The devastating tropical storm in Texas is pushing up demand for loading gasoline and gasoil from Asia and is likely to support the overall freight rates, market participants said Wednesday.
Cutting across the vessel sizes, there will be incremental demand for all types of ships — Long Range 1, Long Range 2 and Medium Range — as traders snap up ships to meet the European and American hunger for refined products, they said.
LR2, LR1 and MR tankers typically carry up to 90,000 mt, 65,000 mt and 40,000 mt of cargoes respectively.
Trading companies are keeping their options open to deliver jet fuel or gasoline cargoes into the US or South America and are already making changes to their fixtures, said a source with a clean oil tankers’ owner.
“Lots of last week’s fixtures are now being changed to have additional [destination] options such as Brazil and US West Coast,” the source said. With port operations shut in the US Gulf Coast, it makes sense to deliver cargoes elsewhere in the Americas.
Tropical Storm Harvey made landfall last Friday in Texas and is resulting in the shutdown of refineries. This will delay shipments of cargoes from the US Gulf Coast, both for domestic requirement and exports. These requirements will now need to met from elsewhere.
Additional demand may accrue to move gasoil cargoes from India and the Middle East to Europe and gasoline and jet fuel cargoes to the US. However, uncertainty remains on the extent to which this new or incremental demand can be met from the alternative origins and is likely to push up prices of refined products, sources said.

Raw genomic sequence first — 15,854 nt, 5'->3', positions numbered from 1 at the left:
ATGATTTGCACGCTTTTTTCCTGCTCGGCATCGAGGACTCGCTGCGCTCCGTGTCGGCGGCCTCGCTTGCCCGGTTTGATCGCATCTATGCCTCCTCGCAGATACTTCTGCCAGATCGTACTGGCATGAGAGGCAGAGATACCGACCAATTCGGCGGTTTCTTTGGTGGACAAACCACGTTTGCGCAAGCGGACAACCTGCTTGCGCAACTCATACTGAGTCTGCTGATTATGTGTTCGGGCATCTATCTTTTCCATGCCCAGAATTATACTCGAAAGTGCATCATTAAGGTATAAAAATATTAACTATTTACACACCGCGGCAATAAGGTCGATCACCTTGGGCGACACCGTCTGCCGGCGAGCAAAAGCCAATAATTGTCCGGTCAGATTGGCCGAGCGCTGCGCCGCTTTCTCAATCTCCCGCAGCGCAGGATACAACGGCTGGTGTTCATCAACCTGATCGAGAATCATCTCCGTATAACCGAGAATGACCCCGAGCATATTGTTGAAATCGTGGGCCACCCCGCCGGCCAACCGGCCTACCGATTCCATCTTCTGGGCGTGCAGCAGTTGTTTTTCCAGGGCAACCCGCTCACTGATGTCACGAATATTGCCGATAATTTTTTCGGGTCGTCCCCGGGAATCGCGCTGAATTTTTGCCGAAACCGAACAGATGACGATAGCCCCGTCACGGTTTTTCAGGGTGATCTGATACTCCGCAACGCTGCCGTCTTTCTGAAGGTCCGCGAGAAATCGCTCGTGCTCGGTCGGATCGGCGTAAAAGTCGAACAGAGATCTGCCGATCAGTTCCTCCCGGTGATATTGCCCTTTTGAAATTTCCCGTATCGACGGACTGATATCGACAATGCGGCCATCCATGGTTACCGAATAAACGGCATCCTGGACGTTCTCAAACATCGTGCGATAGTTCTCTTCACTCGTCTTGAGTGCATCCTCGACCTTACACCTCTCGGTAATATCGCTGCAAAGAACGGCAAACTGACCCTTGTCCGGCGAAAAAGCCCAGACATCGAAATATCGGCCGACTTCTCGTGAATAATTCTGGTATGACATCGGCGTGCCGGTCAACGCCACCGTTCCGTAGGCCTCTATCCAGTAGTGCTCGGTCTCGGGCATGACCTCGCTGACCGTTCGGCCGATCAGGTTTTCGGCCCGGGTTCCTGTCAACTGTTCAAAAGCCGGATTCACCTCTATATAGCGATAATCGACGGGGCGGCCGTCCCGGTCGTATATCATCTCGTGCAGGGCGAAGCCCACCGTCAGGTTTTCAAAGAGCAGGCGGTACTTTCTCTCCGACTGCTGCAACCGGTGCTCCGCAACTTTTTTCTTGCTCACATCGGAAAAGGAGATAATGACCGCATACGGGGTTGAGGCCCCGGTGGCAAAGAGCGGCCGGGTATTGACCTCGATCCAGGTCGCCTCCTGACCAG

Roughly 2.33 million b/d of Texas refining capacity remained down due to shutdowns. But with refiners also cutting rates that figure is likely much higher, creating a large, though temporary gap in output of refined products. To make matters worse, the storm has threatened another landfall further east, potentially imperilling Louisiana.
“In addition to the routine cargoes, we are now expecting that there will be more than usual demand,” said a broker in Singapore.
BP has chartered an MR tanker at $1.25 million for September 8 loading of refined products on the Singapore-US West Coast route, sources said. There is also an option to take the cargo to the US Gulf Coast by paying an additional $250,000, they said. The rate is significantly higher than the last done levels, they added.
“The could be the first of [many] more inquiries due to the [US] storm,” said an MR broker in Singapore.
“There are a decent amount of inquiries today,” said a Singapore-based chartering executive with a global oil refining and trading company.
Reliance has an LR2 cargo for September 15 gasoil loading in Sikka with multiple options, said a Tokyo-based chartering executive with a global commodities trading company. Kuwait has an LR1 refined products cargo for September 11 loading in the Persian Gulf, again with multiple options.
Traders want to keep their destination options open, a senior executive with a major oil tanker company said.
“Traders won’t mind paying an extra amount to change the destination because they may get a higher price for the cargo itself,” the executive said.
Commercial ships have a deviation point or place on sea, prior to reaching which they finalize the destination for loading or discharge. The ships with multiple options of destination, have a common route or passage until they reach the deviation point,
If the ship has already crossed the deviation point and changes the destination, it will entail additional voyage distance, duration, costs which will also have a bearing on the rates.